New Guinea was, by far, my favorite place. It was a land of ferocious headhunters (whom I always managed to befriend) and jungles full of man-eating crocodiles and tribes of people who built huts in the trees and lived on jungle fruit, insects, wild boar. Even back then, though, New Guinea had seemed foreboding. It always sat on the very edge of my imagination, both fascinating and ominous, like a mysterious temple I was forbidden to enter. If I could get through the jungles of my imaginary New Guinea, I'd reason, I could do anything.

    These imaginary journeys soon took the place of the company of other people, as I avoided nearly everyone: I had, simply, a debilitating shyness. It was due in large part to an increasing lack of self-confidence, a feeling that anything that came out of my mouth was worthless and unimportant; there was nothing I could say or do that would impress anyone. The shyness got worse as I grew older—the anxiety and tightness in my chest, the fear of condemning myself through words. Conversation itself seemed a strange, laborious ritual with rules that constantly eluded me. I was terrified of stuttering out something stupid or, worse, incoherent. Gradually, I just gave up and withdrew from people. If put in their company, I became mute. Silence meant safety. It meant anonymity. No one could get near me.

    It had been those early file-box stories that introduced me to the idea of actually making some arduous journey, miraculously becoming someone else by the end of it. As a kid, I knew that my extreme shyness made me different somehow, an oddity, like someone who had a mysterious medical condition the doctors couldn't treat. My peers at school, not understanding the reasons for my avoiding them, attacked and ridiculed me. After a particularly bad year of junior high school, my mother had to put me in a new school, but by that time the damage had been done. Not only did I hardly talk to anyone, but I could find no convincing reason why I should. My file box and its stories became more important than ever now. I could become anyone I wanted, and I could always leave for a different world. A better world.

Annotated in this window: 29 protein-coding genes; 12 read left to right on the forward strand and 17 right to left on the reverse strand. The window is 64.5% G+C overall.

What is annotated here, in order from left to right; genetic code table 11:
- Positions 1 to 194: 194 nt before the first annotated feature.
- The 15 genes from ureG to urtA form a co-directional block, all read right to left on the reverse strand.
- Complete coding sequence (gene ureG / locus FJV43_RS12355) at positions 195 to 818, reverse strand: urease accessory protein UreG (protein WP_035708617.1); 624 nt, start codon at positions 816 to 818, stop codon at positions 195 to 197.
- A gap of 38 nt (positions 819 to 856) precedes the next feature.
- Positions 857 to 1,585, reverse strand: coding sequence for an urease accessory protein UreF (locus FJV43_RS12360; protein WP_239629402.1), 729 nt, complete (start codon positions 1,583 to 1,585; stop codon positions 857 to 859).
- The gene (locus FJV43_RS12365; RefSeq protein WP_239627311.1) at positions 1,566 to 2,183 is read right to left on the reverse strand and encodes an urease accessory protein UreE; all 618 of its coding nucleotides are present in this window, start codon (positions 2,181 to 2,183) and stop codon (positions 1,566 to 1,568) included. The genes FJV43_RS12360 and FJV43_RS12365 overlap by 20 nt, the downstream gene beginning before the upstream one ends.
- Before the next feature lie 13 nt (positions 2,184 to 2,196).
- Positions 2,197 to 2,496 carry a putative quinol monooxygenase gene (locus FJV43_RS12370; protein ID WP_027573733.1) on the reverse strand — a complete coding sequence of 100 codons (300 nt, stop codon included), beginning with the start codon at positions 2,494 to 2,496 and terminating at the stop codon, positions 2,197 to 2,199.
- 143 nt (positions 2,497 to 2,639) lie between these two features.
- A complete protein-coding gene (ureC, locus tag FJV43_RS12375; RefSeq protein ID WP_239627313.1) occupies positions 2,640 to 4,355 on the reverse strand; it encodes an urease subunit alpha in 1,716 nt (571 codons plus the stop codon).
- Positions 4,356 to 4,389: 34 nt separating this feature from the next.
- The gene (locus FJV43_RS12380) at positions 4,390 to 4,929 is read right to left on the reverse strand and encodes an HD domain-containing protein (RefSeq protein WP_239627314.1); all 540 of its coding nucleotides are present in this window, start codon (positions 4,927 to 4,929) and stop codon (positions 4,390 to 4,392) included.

When I turned thirteen, my parents sent me as a scholarship/work-study student to boarding school in Wisconsin, where it was hoped I would "come out of my shell." But life at Wayland Academy was regimented and uneventful, and did little to help. I found myself waking up each day wondering what I could possibly do that would mean anything. I felt like a carnival horse going around and around, futilely bobbing up and down to the same old music, never destined to arrive anywhere. Never destined to stop. Except for weekends, every hour of every day was allotted for something: chapel, classes, dining hall, study hall, sports. Sports were mandatory. I said I liked to run, and was put on the cross-country team.

    Sometimes our lives are chosen for us, and we have about as much control over the matter as we do the situation we're born into. If I had hoped for a new identity, a way beyond the silence and the self-loathing, I hadn't intended on running to be my way out. Running was a strange, unwanted gift. My body, quite unexpectedly, won races for me. It won the Conference meet. Went on to win the State meet. When my coach told me I was one of the top-twenty high school runners in the country, I felt as if I'd stumbled upon an identity I couldn't refund. Suddenly there was talk of national competition, the Olympics. Colleges wrote promising full scholarships—all I had to do was run for them. I had gone from being a sort of phantom sitting at the table in the corner of the dining hall, to the Runner noticed by everyone, particularly my parents. My father drove up to Wisconsin to attend my running meets, video camera in hand. My mother showed off newspaper clippings to her friends in which a young girl in braces smiles reluctantly from a photo, the headline above reading, "Wayland Harrier Wins State."

    The pressure became incredible, the demands of the new identity stifling. The file-box stories from my childhood seemed silly and worthless now. I couldn't go to any of those places; my life didn't feel my own anymore. When I woke up, I relinquished my days to the expectations of the people who now noticed and relied on me. I lived for parents, coaches, teachers, college sports recruiters with their whispers about the Olympics. I lived to beat record times, to beat other people—to always win, no matter what. To not win a race was to risk returning to the person I'd been before, and this became a terrifying incentive to keep going.

    Yet, I began to hate what I had become. Trapped in all the unwanted expectations, I had dreams of my legs suddenly breaking. I contemplated running into cars, failing off cliffs—whatever, as long as I had an excuse to never run again. After setting the state record in the mile, I went to my dormitory room, locked the door and tried desperately to break my legs with a piece of pipe. That they wouldn't break, that they refused to respond at all to my blows, didn't discourage me. If I persevered, pretended I was, say, a Green Beret from one of my childhood adventures who could ignore the pain, maybe I'd get lucky. Maybe a bone would fracture. Something. And then I could stop running. It'd be over.